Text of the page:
2. Harmonize key policies on investment by declaring that any legal entity established in ASEAN can benefit from the provisions of the ASEAN Comprehensive Investment Agreement (ACIA) and by providing investors in services the same protections as the ACIA. Questions have arisen whether foreign-owned firms could benefit from the national treatment provisions of the ACIA. If the firm is a legal entity in an ASEAN country, the answer should be a clear yes. This will allow direct investors in ASEAN to pursue regional strategies.The ACIA has solid protections for investors, including dispute settlement and prompt, adequate compensation in the event of expropriation. Unfortunately, the ACIA does not apply to investment in services. This should be remedied in the new ASEAN Trade In Services Agreement under negotiation.

  3. Spread the benefits of the AEC to migrant workers by agreeing to implement the ASEAN Declaration on the Protection and Rights of Migrant Labor. The declaration dates from 2007, and negotiations for its implementation have stalled. The number of migrant workers across ASEAN has swelled to 6.5 million and will continue to grow as low and moderate skilled workers seek new opportunities that arise in the AEC. Securing agreement would provide a safe, more transparent, and predictable channel for these workers and would be a major accomplishment. 

  4. Set a pathway for regional integration beyond ASEAN by setting clear minimum objectives for the Regional Comprehensive Economic Partnership (RCEP), a trade arrangement currently under negotiation between ASEAN and six of its free trade agreement partners (Australia, China, India, Japan, Korea, and New Zealand) Negotiations have been lagging, and transparency of the process and targets has been non-existent. Importantly, leaders of the 21-country Asia-Pacific Economic Cooperation grouping, agreed in November to develop a roadmap for the Free Trade Area of the Asia Pacific (FTAAP). A clearly defined, ambitious goal for RCEP could offer an important stepping-stone to the FTAAP.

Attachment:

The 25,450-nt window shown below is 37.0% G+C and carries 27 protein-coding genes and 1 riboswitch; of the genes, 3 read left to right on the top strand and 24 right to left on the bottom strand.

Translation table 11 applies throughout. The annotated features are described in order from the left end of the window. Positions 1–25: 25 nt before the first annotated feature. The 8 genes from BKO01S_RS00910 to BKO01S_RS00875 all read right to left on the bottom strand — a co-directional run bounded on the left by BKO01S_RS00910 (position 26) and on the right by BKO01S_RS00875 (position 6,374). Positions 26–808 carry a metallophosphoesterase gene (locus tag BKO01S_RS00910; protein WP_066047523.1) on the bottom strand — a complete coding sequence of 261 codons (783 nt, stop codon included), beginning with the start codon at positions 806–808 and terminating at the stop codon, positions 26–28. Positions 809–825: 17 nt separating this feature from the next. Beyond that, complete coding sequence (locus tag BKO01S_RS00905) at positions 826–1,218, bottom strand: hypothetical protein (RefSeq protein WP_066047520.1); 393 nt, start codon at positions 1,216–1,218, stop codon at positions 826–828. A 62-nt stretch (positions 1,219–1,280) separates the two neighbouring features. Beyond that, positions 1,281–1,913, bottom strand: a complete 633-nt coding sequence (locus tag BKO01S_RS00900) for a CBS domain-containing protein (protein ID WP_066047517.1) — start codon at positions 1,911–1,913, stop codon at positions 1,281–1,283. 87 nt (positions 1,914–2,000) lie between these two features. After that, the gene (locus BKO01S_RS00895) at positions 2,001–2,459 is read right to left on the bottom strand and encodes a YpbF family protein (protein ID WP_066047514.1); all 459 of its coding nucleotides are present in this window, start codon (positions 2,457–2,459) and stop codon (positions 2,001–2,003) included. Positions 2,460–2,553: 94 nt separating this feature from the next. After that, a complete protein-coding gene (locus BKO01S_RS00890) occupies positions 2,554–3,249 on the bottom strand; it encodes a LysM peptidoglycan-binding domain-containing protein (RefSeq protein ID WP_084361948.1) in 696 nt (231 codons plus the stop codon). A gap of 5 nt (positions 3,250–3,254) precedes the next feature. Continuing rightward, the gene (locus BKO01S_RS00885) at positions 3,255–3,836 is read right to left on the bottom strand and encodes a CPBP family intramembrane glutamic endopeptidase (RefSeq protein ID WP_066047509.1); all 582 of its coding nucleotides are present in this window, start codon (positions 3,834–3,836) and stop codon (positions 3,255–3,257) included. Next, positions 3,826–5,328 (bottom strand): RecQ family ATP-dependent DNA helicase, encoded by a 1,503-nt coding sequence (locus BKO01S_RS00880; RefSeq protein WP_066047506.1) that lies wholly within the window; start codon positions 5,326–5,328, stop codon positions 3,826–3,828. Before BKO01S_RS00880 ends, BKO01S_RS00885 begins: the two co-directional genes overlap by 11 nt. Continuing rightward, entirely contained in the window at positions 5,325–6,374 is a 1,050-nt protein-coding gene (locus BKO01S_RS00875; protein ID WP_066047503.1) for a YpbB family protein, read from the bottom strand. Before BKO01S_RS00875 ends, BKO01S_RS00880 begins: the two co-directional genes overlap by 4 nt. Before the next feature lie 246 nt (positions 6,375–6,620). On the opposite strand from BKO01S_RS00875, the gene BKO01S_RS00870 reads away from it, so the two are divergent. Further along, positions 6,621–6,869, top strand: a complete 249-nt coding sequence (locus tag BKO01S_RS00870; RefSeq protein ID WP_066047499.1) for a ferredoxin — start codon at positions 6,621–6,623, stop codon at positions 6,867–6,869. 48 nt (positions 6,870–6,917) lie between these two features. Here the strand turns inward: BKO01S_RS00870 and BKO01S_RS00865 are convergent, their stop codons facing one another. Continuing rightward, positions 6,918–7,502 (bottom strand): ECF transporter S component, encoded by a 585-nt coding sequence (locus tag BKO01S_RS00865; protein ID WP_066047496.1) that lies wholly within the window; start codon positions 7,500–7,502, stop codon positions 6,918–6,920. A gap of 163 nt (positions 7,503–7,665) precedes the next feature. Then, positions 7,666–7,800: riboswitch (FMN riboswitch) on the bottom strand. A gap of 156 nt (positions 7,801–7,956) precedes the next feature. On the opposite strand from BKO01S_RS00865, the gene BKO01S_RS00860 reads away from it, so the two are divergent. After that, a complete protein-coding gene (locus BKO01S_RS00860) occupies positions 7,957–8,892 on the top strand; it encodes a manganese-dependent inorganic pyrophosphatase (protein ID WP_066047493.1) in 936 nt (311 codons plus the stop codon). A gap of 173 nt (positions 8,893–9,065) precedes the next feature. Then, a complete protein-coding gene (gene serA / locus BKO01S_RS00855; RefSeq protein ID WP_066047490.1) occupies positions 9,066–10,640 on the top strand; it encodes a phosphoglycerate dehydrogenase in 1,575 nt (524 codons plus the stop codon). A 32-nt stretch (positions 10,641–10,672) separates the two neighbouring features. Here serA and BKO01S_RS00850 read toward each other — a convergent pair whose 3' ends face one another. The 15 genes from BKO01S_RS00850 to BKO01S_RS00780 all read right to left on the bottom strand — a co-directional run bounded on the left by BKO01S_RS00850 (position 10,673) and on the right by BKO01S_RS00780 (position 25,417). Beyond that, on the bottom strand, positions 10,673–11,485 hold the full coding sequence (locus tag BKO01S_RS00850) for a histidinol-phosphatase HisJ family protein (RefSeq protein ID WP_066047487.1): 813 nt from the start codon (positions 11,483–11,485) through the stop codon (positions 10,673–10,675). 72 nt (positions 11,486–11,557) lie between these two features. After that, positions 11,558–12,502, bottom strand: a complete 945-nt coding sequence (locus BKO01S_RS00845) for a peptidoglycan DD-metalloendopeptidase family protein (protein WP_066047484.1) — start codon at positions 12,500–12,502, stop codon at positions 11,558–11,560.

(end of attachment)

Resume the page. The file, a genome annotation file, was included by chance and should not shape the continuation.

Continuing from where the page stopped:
Vision 2025

In setting the tone for 2025, Malaysia would set an ambitious target by declaring an ASEAN customs union as a goal and placing sustainable, equitable economic growth as a central ASEAN objective. A customs union would require a common external tariff and harmonized customs procedures, key to further reducing the cost of trading within ASEAN.

At their November summit in Myanmar, ASEAN leaders noted downside risks to growth due to the economic slowdown in China, the European Union, and the United States. They agreed these risks could be mitigated through deeper economic integration. Finance ministers should be given a stronger role within ASEAN to drive the integration agenda. This would be natural given their responsibilities for customs, investment, financial services, and budget issues.

A study by the International Labor Organization and the Asian Development Bank released in August suggests that ASEAN integration could raise the region’s gross domestic product 7.1 percent above baseline by 2025 and generate 14 million new jobs. Achieving deeper integration would benefit the people of ASEAN by creating a meaningful economic community aligned to a clear, ambitious vision. That sounds right in line with Malaysia’s theme for the year. Now it is up to Malaysia to deliver.

This article originally appeared on the CSIS Asia policy blog, cogitASIA.